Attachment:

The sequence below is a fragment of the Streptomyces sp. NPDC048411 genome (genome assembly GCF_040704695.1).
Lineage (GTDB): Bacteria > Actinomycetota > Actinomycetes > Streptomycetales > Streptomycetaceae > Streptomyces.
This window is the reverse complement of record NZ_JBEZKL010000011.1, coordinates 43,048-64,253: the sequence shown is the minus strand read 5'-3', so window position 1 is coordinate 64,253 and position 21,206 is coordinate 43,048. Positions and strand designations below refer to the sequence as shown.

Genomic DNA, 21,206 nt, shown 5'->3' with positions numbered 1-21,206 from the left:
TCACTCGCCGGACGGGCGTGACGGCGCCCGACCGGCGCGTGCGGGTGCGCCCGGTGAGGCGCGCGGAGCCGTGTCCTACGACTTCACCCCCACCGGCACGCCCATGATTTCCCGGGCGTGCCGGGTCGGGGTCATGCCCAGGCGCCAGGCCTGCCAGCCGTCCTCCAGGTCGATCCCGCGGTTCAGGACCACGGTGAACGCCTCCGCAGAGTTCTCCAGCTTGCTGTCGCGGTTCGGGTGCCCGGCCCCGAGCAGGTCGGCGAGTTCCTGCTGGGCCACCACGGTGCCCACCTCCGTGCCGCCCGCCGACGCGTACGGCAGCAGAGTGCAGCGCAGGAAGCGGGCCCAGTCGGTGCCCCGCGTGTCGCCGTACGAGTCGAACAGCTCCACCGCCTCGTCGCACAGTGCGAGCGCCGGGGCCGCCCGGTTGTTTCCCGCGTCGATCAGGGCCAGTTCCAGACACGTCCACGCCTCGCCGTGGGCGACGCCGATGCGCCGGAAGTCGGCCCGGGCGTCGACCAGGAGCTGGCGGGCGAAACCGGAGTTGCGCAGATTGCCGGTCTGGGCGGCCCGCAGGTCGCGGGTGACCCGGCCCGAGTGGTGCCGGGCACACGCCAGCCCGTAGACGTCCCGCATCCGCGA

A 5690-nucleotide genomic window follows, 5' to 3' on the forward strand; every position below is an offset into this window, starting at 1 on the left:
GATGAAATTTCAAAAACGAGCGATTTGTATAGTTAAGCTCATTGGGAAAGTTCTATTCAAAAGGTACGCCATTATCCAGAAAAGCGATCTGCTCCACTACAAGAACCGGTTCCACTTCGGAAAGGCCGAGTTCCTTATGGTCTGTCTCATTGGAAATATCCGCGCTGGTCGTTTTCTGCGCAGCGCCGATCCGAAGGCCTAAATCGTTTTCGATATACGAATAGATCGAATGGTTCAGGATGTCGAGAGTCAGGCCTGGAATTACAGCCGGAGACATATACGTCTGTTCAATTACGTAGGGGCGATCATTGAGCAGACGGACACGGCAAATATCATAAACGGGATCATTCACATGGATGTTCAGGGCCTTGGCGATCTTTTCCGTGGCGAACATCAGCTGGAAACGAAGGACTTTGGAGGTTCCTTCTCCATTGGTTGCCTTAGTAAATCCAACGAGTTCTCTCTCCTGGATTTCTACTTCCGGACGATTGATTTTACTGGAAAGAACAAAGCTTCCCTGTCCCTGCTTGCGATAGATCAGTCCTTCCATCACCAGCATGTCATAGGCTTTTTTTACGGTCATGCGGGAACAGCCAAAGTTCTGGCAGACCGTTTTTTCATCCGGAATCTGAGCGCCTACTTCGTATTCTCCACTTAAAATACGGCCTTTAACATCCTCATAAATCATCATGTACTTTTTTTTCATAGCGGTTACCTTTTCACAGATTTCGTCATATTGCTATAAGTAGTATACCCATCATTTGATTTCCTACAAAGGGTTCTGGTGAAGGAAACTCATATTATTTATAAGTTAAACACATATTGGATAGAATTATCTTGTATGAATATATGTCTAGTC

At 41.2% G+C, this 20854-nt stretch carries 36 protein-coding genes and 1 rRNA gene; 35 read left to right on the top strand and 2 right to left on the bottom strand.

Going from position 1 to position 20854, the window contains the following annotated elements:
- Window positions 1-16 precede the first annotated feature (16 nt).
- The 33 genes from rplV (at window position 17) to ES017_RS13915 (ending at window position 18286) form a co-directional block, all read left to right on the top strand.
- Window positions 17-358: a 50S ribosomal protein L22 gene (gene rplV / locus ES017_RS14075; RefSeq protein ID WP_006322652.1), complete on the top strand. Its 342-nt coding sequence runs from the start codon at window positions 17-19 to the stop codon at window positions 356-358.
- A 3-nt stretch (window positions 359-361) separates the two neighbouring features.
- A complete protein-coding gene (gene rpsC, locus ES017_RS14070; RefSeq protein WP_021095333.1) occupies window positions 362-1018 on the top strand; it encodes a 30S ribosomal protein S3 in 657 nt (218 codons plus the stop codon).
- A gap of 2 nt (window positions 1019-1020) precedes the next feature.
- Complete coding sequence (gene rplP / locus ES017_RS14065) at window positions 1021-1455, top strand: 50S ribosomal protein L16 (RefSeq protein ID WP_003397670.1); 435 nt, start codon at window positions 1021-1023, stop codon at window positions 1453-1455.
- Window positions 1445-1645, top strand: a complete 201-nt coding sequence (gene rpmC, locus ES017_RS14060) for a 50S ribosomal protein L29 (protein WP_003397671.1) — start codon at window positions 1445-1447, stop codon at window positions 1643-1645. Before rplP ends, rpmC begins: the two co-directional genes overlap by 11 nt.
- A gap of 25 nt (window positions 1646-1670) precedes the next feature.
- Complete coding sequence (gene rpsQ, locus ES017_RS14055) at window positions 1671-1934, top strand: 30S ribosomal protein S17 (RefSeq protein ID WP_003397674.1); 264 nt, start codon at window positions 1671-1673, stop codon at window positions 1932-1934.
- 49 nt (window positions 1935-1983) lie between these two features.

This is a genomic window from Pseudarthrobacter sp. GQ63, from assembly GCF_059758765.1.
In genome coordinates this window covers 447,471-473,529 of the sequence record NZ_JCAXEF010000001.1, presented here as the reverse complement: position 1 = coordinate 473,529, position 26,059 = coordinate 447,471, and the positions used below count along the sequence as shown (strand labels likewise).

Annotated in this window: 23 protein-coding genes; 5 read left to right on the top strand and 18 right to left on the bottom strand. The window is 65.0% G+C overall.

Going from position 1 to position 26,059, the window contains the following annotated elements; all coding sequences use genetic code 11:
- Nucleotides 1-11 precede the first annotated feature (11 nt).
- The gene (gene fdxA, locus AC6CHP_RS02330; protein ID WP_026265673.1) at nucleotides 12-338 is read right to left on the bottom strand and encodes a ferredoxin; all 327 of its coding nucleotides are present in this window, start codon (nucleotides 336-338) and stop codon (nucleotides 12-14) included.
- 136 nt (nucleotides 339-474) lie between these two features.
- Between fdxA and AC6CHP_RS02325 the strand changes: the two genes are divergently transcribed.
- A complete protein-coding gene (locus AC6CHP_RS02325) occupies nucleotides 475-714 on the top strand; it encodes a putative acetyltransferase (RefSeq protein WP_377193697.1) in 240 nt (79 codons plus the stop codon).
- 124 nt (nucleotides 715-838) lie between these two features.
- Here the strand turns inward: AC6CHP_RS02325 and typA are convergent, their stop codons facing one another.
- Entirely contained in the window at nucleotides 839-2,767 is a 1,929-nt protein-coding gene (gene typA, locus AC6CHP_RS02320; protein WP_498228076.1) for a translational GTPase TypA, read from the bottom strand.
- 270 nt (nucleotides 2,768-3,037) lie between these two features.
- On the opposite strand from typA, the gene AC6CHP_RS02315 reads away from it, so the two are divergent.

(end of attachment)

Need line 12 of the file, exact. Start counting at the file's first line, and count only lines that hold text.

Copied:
- Window positions 17-358: a 50S ribosomal protein L22 gene (gene rplV / locus ES017_RS14075; RefSeq protein ID WP_006322652.1), complete on the top strand. Its 342-nt coding sequence runs from the start codon at window positions 17-19 to the stop codon at window positions 356-358.